Kenny Barron & the Brazilian Knights
That pianist Kenny Barron is a lover of Brazilian music is not news. He came up in the ’60s—and with Dizzy Gillespie, for Pete’s sake. Brazilian Knights, featuring Barron and a Brazilian sextet at a 2012 session in Rio das Ostras, is his third full-length recording of that music, a typically masterful effort that shines a light on the pianist’s unimpeachable rhythmic touch.
Indeed, from the first moment of his improv on the opening “Rapaz De Bem,” Barron evinces a complete understanding of Brazilian grooves. All he needs is a seven-note motif that recurs throughout, in various rhythmic permutations. That knowledge runs deep: He uses his solo to practically recompose Baden Powell’s “Só Por Amor” (with the empathetic help of bassist Sergio Barrozo and drummer Rafael Barata), and buries himself so thoroughly in the rhythm that he appears to be the one complementing guitarist Lula Galvão on “Triste,” when in fact it’s the other way around.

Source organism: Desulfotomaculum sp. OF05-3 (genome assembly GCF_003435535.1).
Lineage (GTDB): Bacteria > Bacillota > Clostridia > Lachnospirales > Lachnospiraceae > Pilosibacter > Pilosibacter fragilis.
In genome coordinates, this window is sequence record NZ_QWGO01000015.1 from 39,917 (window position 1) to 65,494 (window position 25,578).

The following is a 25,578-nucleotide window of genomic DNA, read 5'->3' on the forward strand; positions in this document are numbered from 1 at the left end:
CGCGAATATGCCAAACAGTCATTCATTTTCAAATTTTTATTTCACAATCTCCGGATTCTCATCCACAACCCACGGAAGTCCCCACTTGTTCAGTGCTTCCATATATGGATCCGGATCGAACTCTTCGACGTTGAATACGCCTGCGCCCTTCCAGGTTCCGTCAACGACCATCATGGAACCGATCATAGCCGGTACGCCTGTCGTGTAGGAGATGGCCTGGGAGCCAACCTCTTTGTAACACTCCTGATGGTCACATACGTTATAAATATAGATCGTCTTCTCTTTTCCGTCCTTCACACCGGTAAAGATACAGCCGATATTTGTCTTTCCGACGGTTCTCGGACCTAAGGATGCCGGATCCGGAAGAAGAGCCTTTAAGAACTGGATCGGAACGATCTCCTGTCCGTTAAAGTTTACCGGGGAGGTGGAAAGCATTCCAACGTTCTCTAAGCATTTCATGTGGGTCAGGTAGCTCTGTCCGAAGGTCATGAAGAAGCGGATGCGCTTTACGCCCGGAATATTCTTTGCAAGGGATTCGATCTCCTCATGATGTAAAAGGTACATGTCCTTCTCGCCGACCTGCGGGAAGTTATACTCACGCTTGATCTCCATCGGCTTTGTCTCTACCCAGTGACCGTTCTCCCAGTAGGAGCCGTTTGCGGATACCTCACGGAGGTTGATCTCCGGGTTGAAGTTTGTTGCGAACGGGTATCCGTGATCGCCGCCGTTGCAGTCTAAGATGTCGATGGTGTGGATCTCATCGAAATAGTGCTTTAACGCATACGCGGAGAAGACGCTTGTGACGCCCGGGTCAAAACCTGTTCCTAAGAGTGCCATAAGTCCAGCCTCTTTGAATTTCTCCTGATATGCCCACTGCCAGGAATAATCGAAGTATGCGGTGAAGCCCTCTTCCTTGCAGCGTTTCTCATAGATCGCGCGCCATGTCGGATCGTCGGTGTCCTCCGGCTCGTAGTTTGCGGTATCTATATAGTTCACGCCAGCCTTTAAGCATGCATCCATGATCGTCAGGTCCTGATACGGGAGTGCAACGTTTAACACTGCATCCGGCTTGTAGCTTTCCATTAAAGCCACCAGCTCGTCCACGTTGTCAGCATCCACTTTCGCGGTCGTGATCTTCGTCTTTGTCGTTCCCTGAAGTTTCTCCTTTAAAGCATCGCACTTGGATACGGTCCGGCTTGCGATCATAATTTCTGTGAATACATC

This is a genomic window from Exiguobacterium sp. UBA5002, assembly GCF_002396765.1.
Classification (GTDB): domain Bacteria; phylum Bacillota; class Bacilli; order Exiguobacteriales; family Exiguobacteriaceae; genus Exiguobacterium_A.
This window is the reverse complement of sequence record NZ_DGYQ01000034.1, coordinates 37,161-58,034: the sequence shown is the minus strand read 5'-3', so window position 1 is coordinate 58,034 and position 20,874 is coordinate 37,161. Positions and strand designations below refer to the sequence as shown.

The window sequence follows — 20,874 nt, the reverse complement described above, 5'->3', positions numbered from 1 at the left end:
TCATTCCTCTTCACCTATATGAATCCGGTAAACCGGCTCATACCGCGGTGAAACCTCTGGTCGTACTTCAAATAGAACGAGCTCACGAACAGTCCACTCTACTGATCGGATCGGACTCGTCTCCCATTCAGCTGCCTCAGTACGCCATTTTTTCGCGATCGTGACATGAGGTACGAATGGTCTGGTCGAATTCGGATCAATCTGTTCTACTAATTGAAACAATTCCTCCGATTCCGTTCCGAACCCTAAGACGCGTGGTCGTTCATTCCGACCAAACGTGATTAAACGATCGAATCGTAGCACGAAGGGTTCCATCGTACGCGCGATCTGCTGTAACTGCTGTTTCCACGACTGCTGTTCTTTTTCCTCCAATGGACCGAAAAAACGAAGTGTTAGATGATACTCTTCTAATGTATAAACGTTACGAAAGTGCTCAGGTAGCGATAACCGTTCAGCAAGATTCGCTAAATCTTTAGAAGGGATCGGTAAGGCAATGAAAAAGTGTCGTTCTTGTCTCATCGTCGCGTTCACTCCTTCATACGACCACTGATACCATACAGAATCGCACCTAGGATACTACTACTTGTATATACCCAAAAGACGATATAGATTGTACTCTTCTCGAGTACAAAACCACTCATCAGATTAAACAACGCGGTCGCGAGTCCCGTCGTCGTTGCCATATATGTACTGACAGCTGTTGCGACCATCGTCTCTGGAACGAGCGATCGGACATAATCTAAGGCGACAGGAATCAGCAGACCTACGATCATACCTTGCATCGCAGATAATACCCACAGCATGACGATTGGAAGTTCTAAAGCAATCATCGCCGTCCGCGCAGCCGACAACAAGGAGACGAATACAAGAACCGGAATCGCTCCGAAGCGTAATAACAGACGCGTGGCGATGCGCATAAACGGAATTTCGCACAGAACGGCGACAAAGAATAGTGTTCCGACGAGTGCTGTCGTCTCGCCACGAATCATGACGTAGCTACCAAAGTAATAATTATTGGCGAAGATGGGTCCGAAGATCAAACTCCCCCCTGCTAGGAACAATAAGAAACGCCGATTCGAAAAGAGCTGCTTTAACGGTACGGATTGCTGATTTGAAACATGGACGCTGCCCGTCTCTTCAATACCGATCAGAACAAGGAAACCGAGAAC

That also speaks to Galvão’s gifts: He could easily share top billing with Barron, with the delicate but richly resonant lines of his acoustic guitar. The quiet joy he brings to “Curta Metragem” brings even more life to the sprightly tune, and the intricate details of his work on “Tristeza de Nós Dois” make it the album’s best tune—not to mention his sensitive but surefooted comping throughout. The album’s two other soloists, saxophonist Idriss Boudrioua and harmonica player Maurício Einhorn, also do fine work; Einhorn’s thickly laid cascades on “Chorinho Carioca” are particularly superb. (Claudio Roditi makes a regrettably brief appearance, playing both trumpet and flugelhorn on “Só Por Amor.”) Brazilian Knights is a high-quality recording from a musician whose high quality is inevitable.